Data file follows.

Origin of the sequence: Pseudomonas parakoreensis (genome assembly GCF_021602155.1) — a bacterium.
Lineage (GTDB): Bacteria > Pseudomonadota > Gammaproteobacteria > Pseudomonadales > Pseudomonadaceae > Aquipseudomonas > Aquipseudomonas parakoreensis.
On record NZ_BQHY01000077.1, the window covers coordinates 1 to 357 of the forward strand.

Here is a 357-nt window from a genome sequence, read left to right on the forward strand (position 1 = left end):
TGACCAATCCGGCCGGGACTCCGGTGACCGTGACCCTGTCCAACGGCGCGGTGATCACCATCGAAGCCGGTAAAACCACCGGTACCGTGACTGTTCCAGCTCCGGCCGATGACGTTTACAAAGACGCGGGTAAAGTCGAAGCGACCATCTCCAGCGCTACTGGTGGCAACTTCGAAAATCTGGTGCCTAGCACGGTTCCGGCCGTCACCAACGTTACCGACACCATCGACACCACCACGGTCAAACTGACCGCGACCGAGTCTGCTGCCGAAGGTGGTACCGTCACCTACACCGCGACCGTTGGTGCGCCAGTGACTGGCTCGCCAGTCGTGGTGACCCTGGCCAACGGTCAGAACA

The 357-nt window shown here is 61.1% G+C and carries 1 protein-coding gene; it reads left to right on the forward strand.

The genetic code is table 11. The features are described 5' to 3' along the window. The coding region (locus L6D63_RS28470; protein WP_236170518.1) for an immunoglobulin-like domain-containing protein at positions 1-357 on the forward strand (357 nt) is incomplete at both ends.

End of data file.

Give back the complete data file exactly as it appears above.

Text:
Origin of the sequence: Pseudomonas parakoreensis (genome assembly GCF_021602155.1) — a bacterium.
Lineage (GTDB): Bacteria > Pseudomonadota > Gammaproteobacteria > Pseudomonadales > Pseudomonadaceae > Aquipseudomonas > Aquipseudomonas parakoreensis.
On record NZ_BQHY01000077.1, the window covers coordinates 1 to 357 of the forward strand.

Here is a 357-nt window from a genome sequence, read left to right on the forward strand (position 1 = left end):
TGACCAATCCGGCCGGGACTCCGGTGACCGTGACCCTGTCCAACGGCGCGGTGATCACCATCGAAGCCGGTAAAACCACCGGTACCGTGACTGTTCCAGCTCCGGCCGATGACGTTTACAAAGACGCGGGTAAAGTCGAAGCGACCATCTCCAGCGCTACTGGTGGCAACTTCGAAAATCTGGTGCCTAGCACGGTTCCGGCCGTCACCAACGTTACCGACACCATCGACACCACCACGGTCAAACTGACCGCGACCGAGTCTGCTGCCGAAGGTGGTACCGTCACCTACACCGCGACCGTTGGTGCGCCAGTGACTGGCTCGCCAGTCGTGGTGACCCTGGCCAACGGTCAGAACA

The 357-nt window shown here is 61.1% G+C and carries 1 protein-coding gene; it reads left to right on the forward strand.

The genetic code is table 11. The features are described 5' to 3' along the window. The coding region (locus L6D63_RS28470; protein WP_236170518.1) for an immunoglobulin-like domain-containing protein at positions 1-357 on the forward strand (357 nt) is incomplete at both ends.